• higher odds of admission: non-critical (OR: 2.35, 95% CI: 1.41-3.92) or critical care unit (OR: 2.39; 95% CI:1.5-3.79)
  • higher odds of serious outcome (OR: 4.65; 95% IC: 3.18-6.79)

 

Conclusion

Ethanol exposure among infants is increasing each year and associated with serious clinical effects.  

Show References



 

What is the cause of Mad honey poisoning?

 

 

 

 

Grayanotoxin

 

Grayanotoxin is a neurotoxin that is found in honey contaminated with nectar of Rhododendron plants. It binds to activated/open neuronal sodium channels and prevents inactivation of sodium channels. Case reports of mad honey poisoning is often reported in the eastern Black Sea region of Turkey. Commercial honey producers frequently mix honeys from multiple sources to decrease the grayanotoxin contamination.

 

Mad honey poisoning is rarely fatal and generally resolves within 24 hours. Commonly reported symptoms include dizziness, weakness, impaired consciousness/disorientation, excessive perspiration, nausea/vomiting, and paresthesia. In severe intoxication, patients can experience complete AV block, bradycardia/asystole, hypotension, and syncope. 

 

Management is primarily supportive with atropine and IV fluids.



Category: Toxicology

Title: What's in that unlabeled container?

Keywords: chemical transfer, unlabeled bottle, poison center (PubMed Search)

Posted: 10/29/2020 by Hong Kim, MD
Click here to contact Hong Kim, MD

 

Transfer of chemical from their original container to an unlabeled or different container (e.g. Gatorade bottle) is one of the common causes of unintentional poisoning. 

A retrospective study of National Poison Data System from 2007 – 2017 identified 45,512 cases of unintentional exposure/ingestion of chemicals contained in unlabeled/incorrectly labeled containers. 

 

Result

Annual reported cases increased from 3,223 in 2007 to 5,417 in 2017.

  • Median age: 30 years (interquartile range: 6 – 53)
  • Female: 52%

Most commonly involved products included

  • Cleaning products: 38.2%
    • Bleach, 18.8%
    • Peroxides, 5.7%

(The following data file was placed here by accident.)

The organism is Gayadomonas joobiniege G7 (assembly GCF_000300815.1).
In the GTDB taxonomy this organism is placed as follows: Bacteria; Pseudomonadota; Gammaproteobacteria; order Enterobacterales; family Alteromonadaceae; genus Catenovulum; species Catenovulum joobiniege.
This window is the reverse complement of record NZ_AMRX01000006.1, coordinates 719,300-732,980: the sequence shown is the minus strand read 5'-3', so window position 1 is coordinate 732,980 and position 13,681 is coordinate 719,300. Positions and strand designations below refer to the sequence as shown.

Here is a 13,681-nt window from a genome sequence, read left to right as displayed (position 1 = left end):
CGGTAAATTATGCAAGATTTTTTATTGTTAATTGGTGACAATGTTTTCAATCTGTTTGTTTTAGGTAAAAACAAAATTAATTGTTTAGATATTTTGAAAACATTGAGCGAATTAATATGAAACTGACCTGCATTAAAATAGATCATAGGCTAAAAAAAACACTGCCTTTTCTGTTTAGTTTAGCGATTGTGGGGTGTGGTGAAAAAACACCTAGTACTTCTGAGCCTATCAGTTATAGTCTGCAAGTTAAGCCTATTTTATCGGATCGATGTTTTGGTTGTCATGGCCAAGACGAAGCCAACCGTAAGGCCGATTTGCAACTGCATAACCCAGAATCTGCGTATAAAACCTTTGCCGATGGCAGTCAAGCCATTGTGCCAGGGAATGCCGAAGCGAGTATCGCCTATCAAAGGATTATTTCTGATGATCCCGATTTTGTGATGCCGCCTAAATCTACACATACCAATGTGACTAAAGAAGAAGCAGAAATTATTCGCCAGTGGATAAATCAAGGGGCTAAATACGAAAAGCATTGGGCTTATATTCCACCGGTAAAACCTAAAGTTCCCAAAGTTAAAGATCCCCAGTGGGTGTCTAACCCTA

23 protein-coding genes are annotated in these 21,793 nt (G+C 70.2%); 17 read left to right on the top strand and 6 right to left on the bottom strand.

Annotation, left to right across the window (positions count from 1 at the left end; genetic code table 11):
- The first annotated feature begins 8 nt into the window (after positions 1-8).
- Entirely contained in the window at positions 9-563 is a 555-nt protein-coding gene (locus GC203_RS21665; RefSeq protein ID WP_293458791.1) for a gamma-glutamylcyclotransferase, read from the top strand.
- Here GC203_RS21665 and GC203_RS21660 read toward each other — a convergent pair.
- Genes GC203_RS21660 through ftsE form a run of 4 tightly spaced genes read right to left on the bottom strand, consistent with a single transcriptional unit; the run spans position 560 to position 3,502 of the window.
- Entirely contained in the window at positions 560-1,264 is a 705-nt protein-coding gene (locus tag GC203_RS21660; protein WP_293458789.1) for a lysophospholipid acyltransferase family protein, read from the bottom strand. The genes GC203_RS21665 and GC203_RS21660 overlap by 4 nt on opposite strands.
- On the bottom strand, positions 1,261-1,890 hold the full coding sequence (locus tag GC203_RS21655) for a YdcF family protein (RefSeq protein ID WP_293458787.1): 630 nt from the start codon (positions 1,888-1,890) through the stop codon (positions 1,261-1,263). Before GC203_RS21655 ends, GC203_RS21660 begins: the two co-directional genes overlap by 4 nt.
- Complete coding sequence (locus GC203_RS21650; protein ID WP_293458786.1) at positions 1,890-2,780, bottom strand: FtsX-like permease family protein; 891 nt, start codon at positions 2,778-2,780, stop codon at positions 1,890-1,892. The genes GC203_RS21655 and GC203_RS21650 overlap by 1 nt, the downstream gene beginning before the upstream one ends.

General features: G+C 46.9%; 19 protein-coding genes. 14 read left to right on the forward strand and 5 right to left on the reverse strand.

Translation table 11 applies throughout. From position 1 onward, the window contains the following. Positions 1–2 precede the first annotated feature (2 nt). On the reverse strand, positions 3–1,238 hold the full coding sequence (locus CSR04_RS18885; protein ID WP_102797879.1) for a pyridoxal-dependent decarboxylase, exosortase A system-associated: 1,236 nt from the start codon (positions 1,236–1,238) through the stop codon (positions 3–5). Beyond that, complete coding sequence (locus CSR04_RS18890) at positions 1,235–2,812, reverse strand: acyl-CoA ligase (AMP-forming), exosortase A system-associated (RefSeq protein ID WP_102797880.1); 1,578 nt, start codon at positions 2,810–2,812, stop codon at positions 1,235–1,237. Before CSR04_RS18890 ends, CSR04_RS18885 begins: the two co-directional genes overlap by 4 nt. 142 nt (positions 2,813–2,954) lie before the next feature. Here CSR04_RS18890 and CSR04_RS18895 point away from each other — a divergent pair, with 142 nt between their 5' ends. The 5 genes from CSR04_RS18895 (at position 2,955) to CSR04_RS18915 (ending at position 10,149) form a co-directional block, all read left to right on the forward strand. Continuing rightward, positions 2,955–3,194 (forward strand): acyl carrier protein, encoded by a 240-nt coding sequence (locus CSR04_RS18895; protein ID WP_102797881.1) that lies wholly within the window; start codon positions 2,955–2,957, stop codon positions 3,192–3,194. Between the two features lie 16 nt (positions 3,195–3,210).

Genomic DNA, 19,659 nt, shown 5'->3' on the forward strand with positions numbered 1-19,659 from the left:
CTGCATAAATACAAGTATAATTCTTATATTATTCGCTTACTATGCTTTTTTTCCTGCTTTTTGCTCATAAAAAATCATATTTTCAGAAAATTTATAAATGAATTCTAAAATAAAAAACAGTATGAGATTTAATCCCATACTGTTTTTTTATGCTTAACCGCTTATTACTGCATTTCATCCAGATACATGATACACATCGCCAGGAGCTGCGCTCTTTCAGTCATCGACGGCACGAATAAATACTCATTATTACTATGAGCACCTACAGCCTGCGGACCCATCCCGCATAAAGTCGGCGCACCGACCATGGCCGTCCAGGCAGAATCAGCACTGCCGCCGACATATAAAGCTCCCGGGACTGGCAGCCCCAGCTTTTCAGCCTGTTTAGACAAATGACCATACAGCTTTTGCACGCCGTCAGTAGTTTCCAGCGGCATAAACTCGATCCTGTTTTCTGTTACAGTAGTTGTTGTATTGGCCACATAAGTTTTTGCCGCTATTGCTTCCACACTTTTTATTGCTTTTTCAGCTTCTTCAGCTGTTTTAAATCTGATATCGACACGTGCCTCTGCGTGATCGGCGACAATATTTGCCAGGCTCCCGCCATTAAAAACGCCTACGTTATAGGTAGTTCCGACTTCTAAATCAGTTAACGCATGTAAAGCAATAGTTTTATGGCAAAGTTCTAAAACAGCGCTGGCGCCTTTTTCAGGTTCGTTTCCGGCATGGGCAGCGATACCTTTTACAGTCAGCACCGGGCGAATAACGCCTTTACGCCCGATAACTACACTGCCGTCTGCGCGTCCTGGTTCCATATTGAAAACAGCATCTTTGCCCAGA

• Anionic cleaners, 4.6%
  • Disinfectants: 17.3%
  • Hydrocarbons: 5.0%

These exposures led to 

  • ED visits: 9,369 (20.6%) 
  • Hospitalization: 1,856 (4.1%) 
  • Deaths: 23 (0.1%)

The majority of these exposures were non-toxic in nature (72%) but serious outcomes were noted in 4.4% of the cases, including 23 deaths.

Highest morbidity was associated with:

  • Pesticides: 10.3%
  • Prescription medications: 9.8%
  • Herbicides: 7.6%

Deaths

  • Hydrofluoric acid and herbicides accounted for 13 of 23 deaths (57%), followed by cleaning products (7/23).

 

Conclusion

  • Transfer of a chemical to unlabeled/different container is a well-recognized risk factor of poisoning.
  • Although small in number, the annual reported cases to the regional poison center are increasing.

Show References



Category: Toxicology

Title: Co-ingestion of dihydropyridine with ARBs/ACEIs can cause more significant hypotension

Keywords: dihydropyridine, ARBs, ACEIs, co-ingestion, hypotension, toxicity (PubMed Search)

Posted: 10/15/2020 by Hong Kim, MD
Click here to contact Hong Kim, MD

 

Dihydropyridine (calcium channel blocker) overdose is one of the leading causes of death from cardiovascular drug poisoning. In contrast, angiotensin-II receptors blockers (ARBs) and angiotensin converting enzyme inhibitor (ACEIs) causes minimal toxicity in overdose. Frequently, these medications are co-ingested with dihydropridines. 

Recently, a retrospective study was conducted to evaluate the hemodynamic impact of  dihydropyridines with ARBs/ACEIs co-ingestion.

Results

Cohort

  • 68 mixed overdoses of dihydropyridines with ARBs/ACEIs
  • 21 single agent overdose (dihydropyridines)

Mixed overdose group had:

  • Lower median nadir mean arterial pressure: 62 vs. 75 mmHg (p<0.001)
  • Higher OR for hypotension: OR 4.5, (95% CI: 1.7 – 11.9)
  • Higher OR for bradycardia: OR 8.8 (95% CI: 1.1 – 70) 
  • Lower minimum systolic blood pressure by 11.5 mmHg (95% CI: 4.9 – 18.1)

Higher proportion of the mixed overdose group received:

  • IV fluids: OR 5.7, (95% CI: 1.8-18.6)
  • Antidotes and/or vasopressor: OR 2.9 (95% CI: 1.004 – 8.6)

Conclusion

Combined overdose of dihydropyridines with ARBs/ACEIs can result in more significant hypotension.

Show References



Category: Toxicology

Title: Black urine!

Keywords: Black urine, toxicological cause (PubMed Search)

Posted: 9/24/2020 by Hong Kim, MD
Click here to contact Hong Kim, MD

Question

 

What medication ingestion can lead to black urine?

 

Black urine due to cresol intoxication | Postgraduate Medical Journal

Show Answer

Show References


Attachments

2009241429_Black_urine.docx (115 Kb)



Category: Toxicology

Title: Trend of ECMO use for poisoning in the US: 2000 to 2018

Keywords: ECMO, poisoning, trend in US (PubMed Search)